The most notable of the under-card bouts will see the fast rising Shuichiro Yoshino (4-0, 2) take on Thai visitor Katika Saithonggym (0-1), in what is a stay busy fight for the Japanese fighter. Yoshino will know that he's supposed to win here with not issues, but can't over-look the Thai as he has got a Japanese title eliminator bout with Spicy Matsushita lined up for October. If Yoshino suffers a cut here he will be kicking himself, so expect to see the talented youngster show some caution, but see off the visitor relatively early.
In another supporting bout we'll see the unbeaten Yoshimitsu Kimura (7-0, 3), who claimed the Rookie of the Year crown at Featherweight last year, take on Kanehiro Nakagawa (4-4, 3) in what looks like a decent for the unbeaten 20 year old. Nakagawa is a very beatable fighter, but he does have plenty of sting on his shots and should give the unbeaten man a chin check, at the very least.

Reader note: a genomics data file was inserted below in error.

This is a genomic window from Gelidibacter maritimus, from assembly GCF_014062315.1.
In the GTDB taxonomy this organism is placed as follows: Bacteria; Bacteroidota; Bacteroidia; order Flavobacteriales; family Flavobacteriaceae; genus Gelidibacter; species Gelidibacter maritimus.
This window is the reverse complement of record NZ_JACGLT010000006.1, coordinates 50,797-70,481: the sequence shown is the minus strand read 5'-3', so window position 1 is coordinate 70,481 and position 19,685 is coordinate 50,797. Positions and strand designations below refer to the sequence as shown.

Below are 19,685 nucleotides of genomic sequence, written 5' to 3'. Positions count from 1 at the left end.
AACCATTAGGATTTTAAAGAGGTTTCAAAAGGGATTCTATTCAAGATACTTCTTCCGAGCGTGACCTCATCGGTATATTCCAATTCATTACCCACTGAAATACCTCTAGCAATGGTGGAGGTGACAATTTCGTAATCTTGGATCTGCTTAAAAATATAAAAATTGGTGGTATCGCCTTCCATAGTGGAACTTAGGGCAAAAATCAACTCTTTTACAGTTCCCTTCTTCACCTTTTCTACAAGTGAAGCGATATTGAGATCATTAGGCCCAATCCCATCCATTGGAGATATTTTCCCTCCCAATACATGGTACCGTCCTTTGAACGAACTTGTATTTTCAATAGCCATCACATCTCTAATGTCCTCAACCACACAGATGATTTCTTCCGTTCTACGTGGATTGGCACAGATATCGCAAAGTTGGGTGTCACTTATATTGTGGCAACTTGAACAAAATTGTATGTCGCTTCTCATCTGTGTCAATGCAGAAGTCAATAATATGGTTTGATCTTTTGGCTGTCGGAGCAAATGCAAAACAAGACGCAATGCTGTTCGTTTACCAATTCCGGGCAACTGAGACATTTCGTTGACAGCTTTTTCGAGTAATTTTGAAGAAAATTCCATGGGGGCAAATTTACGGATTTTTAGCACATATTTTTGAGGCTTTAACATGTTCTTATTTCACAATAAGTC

This coming Tuesday sees action return to the Korakuen Hall for what is a genuinely intriguing title double header, featuring two really nice looking bouts.
Technically the main event of the card is a Japanese Light Middleweight title fight, as Koshinmaru Saito (23-8-2, 13) takes on Takeshi Inoue (9-0-1, 4) for the currently vacant title. Originally Saito was supposed to fight Yuki Nonaka for the title, but Nonaka vacated and as a result this bout was made, which in fairness is a much more even looking bout. Saito is a genuine veteran of the sport, aged 38 and with almost 17 years of experience under his belt. Despite being a veteran Saito has never win “a big one” and will likely know that this will be his final title shot. For the exciting Inoue this is a big step up, but could well see him becoming a champion less than 3 years after his debut.